From the 127th Annual Meeting column in the January 2012 issue of Perspectives on History
Some Advice from the Program Committee on Submitting Proposals for the 2013 Annual Meeting
Paul S. Sutter, January 2012
Several months ago, the 2013 Program Committee gathered at AHA headquarters in Washington, D.C., to discuss the challenging task of putting together the program of the 127th annual meeting. While much of our committee's work involves the vetting of proposals submitted by AHA members, the Program Committee is also charged with creating 10 percent of the annual meeting sessions. As a result, much of our conversation focused on specific session ideas for that portion of the program over which we have direct creative control. But as we brainstormed, we found ourselves thinking about larger questions: What makes a good AHA session? What attracts each of us to particular sessions? How might we diversify the program in all sorts of ways? How might we increase enthusiasm for attending the annual meeting? After discussing these and other questions, we realized that the highlights of our conversation might be worth sharing as AHA members prepare to submit proposals by the February 15 deadline.
We urge those submitting proposals to think about the audience. The AHA is a big meeting, but in any given time slot there are two dozen sessions to compete with as well as distractions that tempt many of us to skip sessions entirely. So how might you create sessions that are intriguing enough that your colleagues will want to attend them? Start with an engaging, accessible title that communicates what is broadly important about your session. Think about, and then highlight, how your session will engage with big ideas that interest all historians, not just colleagues who share your specialized interests. Consider putting together sessions that move beyond narrow geographies and chronologies, and that have the potential to attract audience members from far-flung fields. Recruit a diverse mix of session participants, and avoid overrepresentation from single institutions. Emulate past sessions that you found especially stimulating. The great strength of the AHA annual meeting is the breadth and diversity of the scholars that it attracts. Provocative and well-attended sessions will speak to that breadth and diversity.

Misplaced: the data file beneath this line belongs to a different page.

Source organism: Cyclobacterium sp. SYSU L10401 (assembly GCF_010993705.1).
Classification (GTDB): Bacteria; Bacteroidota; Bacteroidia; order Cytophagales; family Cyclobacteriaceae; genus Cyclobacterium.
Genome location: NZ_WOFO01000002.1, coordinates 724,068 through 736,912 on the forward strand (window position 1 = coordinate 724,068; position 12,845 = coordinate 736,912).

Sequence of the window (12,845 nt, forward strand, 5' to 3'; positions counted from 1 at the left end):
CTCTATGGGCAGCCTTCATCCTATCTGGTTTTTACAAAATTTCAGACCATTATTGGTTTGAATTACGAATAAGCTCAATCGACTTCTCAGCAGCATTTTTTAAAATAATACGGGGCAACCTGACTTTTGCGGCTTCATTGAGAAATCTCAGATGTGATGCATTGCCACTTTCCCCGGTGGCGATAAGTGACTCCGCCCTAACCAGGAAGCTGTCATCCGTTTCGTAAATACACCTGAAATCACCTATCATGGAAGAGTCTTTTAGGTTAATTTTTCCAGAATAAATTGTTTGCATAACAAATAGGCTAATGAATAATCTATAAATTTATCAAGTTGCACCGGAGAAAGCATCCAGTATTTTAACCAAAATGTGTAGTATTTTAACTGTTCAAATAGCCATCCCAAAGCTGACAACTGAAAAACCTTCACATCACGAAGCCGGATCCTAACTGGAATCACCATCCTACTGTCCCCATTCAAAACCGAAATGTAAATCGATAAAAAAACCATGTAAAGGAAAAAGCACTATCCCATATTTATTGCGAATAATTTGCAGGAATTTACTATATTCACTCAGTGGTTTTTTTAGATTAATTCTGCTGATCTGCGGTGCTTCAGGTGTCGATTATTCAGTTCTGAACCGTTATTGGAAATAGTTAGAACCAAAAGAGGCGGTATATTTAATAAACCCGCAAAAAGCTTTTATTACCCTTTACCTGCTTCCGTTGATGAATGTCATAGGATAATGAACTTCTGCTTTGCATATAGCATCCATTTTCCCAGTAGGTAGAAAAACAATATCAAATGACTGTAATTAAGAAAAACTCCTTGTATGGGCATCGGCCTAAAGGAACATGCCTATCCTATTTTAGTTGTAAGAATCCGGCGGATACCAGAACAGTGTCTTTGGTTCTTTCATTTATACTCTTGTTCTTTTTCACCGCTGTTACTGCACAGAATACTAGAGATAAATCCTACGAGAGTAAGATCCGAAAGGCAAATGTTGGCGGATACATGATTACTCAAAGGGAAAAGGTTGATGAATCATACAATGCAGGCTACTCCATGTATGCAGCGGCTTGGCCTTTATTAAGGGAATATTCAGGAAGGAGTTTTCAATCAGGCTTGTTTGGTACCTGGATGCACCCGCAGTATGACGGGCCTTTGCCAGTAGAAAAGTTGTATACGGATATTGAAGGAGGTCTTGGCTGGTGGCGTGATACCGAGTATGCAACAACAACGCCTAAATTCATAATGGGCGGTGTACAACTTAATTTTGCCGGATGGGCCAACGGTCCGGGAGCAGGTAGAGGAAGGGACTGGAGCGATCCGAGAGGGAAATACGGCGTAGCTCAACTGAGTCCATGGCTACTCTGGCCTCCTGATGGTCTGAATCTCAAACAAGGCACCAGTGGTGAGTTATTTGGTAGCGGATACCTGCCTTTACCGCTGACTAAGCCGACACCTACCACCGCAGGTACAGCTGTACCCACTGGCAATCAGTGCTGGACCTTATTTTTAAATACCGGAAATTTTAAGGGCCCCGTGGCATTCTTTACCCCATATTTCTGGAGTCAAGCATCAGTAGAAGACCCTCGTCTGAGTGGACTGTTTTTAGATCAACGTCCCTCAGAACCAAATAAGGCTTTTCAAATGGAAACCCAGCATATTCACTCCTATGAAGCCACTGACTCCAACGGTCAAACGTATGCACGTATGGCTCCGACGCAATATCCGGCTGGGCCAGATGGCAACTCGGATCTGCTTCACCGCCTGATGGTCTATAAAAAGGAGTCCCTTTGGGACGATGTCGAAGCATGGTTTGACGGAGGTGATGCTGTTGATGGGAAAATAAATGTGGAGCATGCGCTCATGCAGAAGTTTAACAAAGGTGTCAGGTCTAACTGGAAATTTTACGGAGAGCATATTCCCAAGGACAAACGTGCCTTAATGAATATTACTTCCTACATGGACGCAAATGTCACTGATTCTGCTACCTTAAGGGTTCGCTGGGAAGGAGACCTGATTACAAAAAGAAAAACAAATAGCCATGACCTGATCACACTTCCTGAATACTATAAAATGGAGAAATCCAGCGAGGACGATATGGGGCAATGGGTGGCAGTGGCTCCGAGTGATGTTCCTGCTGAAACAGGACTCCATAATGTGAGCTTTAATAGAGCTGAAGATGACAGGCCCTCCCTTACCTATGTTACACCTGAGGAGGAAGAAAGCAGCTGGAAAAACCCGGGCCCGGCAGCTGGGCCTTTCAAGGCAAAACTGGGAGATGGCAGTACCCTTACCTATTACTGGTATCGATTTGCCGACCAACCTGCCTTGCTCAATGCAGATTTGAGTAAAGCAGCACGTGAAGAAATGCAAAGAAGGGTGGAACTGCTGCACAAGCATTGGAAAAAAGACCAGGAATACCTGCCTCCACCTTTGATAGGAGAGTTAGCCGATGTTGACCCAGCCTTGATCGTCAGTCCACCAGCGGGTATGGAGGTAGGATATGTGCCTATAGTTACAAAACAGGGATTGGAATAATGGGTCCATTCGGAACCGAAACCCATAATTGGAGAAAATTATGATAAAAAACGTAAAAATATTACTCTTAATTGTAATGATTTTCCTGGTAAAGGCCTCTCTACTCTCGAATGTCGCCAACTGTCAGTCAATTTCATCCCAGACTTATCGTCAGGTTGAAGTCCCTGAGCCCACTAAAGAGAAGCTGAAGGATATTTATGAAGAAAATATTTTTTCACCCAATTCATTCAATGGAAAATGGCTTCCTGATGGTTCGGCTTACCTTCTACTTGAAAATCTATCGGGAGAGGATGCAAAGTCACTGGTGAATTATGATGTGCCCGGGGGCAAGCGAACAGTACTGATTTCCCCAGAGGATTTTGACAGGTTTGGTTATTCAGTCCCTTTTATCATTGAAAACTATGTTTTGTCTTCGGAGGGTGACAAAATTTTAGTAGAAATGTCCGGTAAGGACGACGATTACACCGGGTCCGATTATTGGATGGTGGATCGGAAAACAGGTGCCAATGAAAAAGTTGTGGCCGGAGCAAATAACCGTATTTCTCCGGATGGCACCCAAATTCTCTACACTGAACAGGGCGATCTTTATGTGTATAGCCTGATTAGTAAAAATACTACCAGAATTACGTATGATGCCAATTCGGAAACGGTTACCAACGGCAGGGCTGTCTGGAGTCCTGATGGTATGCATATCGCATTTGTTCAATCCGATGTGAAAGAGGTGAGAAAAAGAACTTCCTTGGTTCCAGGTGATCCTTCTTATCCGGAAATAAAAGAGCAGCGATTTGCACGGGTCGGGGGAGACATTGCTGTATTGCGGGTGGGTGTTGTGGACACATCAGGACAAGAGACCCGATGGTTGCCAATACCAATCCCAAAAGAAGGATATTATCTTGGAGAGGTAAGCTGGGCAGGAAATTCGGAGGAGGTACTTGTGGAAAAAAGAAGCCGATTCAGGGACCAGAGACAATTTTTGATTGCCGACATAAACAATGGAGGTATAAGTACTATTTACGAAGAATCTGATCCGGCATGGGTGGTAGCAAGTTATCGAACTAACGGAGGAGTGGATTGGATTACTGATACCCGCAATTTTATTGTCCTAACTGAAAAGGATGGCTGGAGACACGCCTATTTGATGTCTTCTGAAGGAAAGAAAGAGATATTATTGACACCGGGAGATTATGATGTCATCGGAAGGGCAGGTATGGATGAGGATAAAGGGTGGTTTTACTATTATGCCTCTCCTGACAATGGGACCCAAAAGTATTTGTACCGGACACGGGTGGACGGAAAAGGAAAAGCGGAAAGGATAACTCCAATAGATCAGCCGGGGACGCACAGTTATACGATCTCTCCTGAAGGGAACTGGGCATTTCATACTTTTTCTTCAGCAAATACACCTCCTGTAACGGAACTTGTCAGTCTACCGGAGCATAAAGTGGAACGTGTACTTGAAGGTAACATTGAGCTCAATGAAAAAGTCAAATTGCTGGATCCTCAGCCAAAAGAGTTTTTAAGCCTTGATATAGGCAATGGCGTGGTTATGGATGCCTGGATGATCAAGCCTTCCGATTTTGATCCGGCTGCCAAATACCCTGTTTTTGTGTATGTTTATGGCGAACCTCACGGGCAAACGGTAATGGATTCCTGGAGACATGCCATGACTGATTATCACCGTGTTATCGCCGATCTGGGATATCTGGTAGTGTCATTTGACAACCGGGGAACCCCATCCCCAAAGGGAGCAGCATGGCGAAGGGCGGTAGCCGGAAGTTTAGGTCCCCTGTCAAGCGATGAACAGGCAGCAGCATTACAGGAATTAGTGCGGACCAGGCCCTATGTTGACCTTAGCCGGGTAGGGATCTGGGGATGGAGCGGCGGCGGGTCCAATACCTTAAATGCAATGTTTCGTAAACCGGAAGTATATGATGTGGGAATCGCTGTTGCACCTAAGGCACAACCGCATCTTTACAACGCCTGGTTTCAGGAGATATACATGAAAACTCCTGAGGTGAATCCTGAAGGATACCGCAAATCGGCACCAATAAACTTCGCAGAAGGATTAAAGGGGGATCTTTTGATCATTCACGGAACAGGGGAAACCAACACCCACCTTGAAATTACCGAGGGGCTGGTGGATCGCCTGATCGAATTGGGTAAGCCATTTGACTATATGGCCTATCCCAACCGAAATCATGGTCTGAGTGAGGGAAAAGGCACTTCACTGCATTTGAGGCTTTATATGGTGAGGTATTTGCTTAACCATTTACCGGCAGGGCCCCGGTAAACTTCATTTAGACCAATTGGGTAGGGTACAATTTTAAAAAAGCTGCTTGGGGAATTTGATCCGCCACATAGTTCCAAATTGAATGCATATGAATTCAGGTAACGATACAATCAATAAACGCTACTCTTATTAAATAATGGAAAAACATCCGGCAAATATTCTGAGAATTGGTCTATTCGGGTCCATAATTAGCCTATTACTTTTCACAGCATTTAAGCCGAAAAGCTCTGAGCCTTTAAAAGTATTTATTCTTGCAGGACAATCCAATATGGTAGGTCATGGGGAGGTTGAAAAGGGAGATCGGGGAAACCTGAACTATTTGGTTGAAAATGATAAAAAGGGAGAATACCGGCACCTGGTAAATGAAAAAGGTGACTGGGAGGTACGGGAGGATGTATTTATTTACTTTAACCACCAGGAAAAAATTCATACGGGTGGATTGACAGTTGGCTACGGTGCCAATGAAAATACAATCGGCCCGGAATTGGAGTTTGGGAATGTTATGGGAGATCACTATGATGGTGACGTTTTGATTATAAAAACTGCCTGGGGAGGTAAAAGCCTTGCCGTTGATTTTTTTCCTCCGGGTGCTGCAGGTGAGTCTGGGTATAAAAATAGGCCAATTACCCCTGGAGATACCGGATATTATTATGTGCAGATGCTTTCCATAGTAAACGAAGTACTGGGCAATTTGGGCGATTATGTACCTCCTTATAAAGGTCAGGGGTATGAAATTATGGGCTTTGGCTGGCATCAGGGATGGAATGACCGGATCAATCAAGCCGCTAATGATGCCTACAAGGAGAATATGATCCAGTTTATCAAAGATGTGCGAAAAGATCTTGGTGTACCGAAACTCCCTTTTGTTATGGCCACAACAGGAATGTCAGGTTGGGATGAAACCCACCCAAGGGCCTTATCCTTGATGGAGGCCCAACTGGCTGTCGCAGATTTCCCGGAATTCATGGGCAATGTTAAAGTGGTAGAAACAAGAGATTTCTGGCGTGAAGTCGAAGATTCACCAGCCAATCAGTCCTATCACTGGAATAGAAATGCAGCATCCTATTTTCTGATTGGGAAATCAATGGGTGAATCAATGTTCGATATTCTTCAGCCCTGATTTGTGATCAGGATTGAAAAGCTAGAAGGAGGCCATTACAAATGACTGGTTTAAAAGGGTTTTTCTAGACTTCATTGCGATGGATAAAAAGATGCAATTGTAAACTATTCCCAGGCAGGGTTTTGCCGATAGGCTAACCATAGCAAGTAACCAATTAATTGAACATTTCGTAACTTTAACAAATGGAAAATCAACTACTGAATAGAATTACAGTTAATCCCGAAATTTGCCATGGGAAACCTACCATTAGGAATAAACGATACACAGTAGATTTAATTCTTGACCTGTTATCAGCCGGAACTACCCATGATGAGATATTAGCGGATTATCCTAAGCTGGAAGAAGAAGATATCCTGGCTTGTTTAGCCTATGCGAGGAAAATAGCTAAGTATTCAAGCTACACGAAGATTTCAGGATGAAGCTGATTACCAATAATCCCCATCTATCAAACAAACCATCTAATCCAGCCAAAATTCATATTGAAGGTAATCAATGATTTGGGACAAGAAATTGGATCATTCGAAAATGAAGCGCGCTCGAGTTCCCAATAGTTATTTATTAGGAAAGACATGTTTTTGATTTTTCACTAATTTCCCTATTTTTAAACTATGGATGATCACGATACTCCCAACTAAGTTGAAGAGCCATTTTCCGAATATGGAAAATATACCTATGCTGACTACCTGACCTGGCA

The Program Committee also encourages session proposals from traditionally underrepresented fields. In terms of geography, for instance, the Program Committee usually receives a large number of panel proposals on North American topics, and a solid number on Europe and Latin America, while proposals focused on areas such as Africa and East Asia tend to be few in number. In terms of chronology, a majority of submissions focus on recent history (post-1850), while ancient, medieval, and early modern proposals are less common. We encourage members who work in these underrepresented areas to submit session proposals and build a presence on the program. And if you have felt in the past that the AHA meeting has underrepresented your field, consider organizing a session that will help to correct such underrepresentation. The AHA annual meeting should be a place where we all stretch ourselves intellectually, get out of familiar comfort zones, and learn about other times and places in ways that help us do a better job of interpreting the ones most familiar to us.